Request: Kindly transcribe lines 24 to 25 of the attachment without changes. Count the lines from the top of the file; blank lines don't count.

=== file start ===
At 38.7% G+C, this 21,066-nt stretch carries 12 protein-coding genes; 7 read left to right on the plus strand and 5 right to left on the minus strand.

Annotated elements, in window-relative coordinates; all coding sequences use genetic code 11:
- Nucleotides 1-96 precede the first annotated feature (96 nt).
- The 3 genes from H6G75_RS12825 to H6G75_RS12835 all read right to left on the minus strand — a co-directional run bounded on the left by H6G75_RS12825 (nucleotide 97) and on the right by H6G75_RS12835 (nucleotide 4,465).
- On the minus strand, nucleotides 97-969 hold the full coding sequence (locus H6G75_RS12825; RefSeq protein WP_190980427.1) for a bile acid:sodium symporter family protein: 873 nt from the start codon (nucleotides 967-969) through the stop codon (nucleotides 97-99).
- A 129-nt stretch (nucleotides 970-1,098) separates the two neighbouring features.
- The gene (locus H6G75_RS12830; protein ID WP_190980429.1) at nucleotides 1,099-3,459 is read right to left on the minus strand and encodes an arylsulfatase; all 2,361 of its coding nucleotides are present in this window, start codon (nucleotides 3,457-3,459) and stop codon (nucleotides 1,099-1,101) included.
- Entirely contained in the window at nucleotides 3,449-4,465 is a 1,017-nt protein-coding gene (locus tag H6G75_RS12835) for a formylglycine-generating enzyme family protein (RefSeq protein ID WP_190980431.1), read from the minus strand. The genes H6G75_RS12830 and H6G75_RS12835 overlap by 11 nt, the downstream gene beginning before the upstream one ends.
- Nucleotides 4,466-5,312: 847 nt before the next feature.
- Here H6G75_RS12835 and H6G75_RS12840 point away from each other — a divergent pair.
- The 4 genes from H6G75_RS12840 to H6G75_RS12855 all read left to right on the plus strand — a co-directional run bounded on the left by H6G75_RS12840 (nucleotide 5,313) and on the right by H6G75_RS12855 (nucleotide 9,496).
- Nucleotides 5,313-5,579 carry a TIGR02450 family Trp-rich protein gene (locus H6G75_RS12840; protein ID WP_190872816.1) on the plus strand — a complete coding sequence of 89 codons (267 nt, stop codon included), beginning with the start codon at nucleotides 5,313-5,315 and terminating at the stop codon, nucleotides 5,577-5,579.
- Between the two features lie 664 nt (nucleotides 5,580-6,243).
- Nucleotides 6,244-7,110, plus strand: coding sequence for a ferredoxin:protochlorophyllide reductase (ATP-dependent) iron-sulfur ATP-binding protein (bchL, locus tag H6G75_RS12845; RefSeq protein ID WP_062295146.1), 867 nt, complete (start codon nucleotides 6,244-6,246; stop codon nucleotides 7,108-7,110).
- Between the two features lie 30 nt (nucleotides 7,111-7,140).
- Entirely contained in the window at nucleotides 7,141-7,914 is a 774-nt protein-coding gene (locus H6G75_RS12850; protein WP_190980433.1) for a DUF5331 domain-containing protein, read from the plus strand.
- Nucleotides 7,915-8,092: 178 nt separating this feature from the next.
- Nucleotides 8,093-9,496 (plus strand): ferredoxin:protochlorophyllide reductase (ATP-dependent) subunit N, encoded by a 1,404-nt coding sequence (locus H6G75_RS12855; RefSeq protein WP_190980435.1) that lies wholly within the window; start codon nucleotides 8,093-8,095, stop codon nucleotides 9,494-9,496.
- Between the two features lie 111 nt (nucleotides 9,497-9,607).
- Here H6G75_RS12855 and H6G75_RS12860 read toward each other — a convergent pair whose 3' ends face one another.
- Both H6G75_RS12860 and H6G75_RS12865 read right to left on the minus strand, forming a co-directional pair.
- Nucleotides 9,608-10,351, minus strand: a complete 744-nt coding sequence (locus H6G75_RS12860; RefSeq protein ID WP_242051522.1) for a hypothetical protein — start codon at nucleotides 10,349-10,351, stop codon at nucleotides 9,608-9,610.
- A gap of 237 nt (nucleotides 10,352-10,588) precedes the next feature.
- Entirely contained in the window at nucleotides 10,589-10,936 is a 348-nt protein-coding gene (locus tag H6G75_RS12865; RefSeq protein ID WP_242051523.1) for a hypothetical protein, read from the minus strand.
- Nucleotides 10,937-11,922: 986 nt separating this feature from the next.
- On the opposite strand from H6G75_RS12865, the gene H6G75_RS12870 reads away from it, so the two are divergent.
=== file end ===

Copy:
- Entirely contained in the window at nucleotides 10,589-10,936 is a 348-nt protein-coding gene (locus tag H6G75_RS12865; RefSeq protein ID WP_242051523.1) for a hypothetical protein, read from the minus strand.
- Nucleotides 10,937-11,922: 986 nt separating this feature from the next.